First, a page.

In conclusion, the present data are consistent with the notion that RVLM-C1 neurons are essential for normal cardiovascular reflexes, although they are not essential for maintaining baseline sympathetic vasomotor tone at near normal levels. The role of the RVLM-C1 neurons in cardiovascular regulation is not unique to sympathetic vasomotor outflow, because the loss of these neurons also interferes with secretion of posterior pituitary hormones in response to HDZ-evoked hypotension. Furthermore, RVLM-C1 neurons appear to be involved in sympathoadrenal responses to 2-DG-induced glucoprivation.
This research was supported by National Heart, Lung, and Blood Institute Grant HL-55687 (to A. F. Sved). C. J. Madden was supported by a Predoctoral Fellowship from the American Heart Association. S. D. Stocker was supported by an Andrew Mellon Predoctoral Fellowship.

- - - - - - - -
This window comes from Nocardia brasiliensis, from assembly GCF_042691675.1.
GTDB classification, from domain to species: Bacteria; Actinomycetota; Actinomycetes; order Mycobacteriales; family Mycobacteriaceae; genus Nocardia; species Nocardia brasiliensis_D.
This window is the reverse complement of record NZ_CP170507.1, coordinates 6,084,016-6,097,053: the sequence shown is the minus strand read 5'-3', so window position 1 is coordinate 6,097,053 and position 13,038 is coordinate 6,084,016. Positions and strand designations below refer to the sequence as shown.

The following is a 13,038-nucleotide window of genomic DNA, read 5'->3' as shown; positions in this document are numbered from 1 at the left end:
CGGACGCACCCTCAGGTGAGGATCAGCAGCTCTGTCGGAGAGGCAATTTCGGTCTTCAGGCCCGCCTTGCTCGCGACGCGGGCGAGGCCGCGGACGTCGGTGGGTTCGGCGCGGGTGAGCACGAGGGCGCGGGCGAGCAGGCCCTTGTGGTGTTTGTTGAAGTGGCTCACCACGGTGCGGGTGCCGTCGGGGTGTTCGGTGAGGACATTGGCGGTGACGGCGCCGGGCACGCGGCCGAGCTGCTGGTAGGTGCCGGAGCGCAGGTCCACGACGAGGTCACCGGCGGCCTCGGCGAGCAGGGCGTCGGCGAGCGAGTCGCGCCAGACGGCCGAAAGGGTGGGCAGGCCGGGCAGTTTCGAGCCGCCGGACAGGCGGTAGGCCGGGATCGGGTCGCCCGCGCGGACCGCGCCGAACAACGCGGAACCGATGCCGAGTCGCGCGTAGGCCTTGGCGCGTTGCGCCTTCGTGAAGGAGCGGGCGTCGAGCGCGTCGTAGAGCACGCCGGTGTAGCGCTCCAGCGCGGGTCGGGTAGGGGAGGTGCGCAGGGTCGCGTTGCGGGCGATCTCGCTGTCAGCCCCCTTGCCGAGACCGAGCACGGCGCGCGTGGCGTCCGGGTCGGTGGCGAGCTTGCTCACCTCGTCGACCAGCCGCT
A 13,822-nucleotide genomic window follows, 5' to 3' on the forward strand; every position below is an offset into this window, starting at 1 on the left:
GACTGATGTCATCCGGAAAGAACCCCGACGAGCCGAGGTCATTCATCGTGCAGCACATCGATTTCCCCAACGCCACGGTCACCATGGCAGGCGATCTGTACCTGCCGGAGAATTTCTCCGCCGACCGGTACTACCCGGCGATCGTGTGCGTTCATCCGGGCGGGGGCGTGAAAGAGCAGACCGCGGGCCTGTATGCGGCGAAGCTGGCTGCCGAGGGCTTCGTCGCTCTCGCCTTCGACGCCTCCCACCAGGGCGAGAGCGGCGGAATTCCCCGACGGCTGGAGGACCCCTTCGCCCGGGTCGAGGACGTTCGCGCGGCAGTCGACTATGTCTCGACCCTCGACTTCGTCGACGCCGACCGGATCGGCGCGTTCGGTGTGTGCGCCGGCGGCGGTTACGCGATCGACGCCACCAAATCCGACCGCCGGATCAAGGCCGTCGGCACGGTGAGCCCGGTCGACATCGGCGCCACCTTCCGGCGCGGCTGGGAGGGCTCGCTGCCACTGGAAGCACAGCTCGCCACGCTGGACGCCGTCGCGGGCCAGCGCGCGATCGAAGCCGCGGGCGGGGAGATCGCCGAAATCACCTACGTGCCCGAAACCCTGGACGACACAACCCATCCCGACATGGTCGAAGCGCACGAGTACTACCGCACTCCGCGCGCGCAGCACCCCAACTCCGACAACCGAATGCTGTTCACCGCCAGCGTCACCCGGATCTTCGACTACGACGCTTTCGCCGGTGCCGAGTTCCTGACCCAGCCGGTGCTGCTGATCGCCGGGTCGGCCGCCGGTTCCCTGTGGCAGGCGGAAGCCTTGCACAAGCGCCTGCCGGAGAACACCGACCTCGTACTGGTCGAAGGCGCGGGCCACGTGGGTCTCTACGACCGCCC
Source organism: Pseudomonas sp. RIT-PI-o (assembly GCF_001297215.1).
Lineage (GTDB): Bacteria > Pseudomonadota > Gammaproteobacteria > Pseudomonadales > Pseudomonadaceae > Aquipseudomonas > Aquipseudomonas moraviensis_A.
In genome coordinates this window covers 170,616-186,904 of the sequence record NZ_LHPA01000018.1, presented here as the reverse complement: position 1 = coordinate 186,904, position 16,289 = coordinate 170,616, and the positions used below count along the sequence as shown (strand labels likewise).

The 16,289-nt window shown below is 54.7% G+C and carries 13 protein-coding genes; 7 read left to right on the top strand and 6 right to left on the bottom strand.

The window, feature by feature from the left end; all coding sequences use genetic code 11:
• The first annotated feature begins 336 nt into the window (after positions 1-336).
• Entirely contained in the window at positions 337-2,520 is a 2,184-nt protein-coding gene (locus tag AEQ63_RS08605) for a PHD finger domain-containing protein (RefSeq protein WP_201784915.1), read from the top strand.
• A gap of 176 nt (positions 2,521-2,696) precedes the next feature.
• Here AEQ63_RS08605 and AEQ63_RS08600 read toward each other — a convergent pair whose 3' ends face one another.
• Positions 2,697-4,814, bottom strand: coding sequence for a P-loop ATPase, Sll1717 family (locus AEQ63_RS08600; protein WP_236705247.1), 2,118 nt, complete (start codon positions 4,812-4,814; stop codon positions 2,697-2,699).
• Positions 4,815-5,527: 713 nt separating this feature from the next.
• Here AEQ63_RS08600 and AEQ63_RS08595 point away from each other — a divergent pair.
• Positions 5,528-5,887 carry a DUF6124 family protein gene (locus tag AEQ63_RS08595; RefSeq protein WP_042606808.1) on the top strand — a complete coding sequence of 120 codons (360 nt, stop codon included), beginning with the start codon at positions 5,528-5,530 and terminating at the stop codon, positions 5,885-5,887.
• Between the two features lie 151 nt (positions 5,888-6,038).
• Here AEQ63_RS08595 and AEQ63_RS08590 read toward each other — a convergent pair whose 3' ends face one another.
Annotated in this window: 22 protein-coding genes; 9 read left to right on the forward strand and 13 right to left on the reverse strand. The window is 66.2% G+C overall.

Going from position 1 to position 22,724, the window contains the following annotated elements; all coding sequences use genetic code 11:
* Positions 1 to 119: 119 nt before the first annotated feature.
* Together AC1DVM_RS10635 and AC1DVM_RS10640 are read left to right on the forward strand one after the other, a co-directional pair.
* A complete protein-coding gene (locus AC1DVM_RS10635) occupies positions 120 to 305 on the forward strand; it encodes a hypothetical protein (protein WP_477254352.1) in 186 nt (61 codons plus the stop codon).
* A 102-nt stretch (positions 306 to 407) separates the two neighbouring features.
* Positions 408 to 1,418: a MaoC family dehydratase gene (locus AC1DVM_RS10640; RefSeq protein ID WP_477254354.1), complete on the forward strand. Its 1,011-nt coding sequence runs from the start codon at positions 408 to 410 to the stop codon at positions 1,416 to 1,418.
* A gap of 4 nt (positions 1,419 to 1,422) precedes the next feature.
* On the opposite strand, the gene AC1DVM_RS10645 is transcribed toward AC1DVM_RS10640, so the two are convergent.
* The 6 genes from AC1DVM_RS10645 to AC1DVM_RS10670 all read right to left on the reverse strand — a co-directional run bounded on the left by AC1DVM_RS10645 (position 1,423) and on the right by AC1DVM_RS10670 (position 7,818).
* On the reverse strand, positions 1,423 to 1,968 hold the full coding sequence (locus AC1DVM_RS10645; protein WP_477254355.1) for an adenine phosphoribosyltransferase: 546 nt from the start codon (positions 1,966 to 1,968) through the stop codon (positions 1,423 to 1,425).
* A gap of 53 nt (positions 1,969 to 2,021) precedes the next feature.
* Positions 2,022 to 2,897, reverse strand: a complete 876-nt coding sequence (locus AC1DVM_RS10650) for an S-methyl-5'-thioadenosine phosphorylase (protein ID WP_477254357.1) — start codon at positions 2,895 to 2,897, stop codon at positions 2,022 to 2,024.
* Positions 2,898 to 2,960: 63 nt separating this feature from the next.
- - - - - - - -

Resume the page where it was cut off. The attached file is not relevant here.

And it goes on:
We thank Dr. John Fernstrom for the generous gift of the vasopressin and oxytocin antibodies, Dr. Holly Moore for assistance with the HPLC studies, and Dr. Regis Vollmer for helpful suggestions.
Present addresses: C. J. Madden, Oregon Health & Science University, Neurological Science Institute, 505 NW 185th Ave., West Campus, Beaverton, OR 97006 (e-mail:); S. D. Stocker, Department of Physiology, University of Kentucky College of Medicine, 800 Rose St., Lexington, KY 40536-0298 (e-mail: ).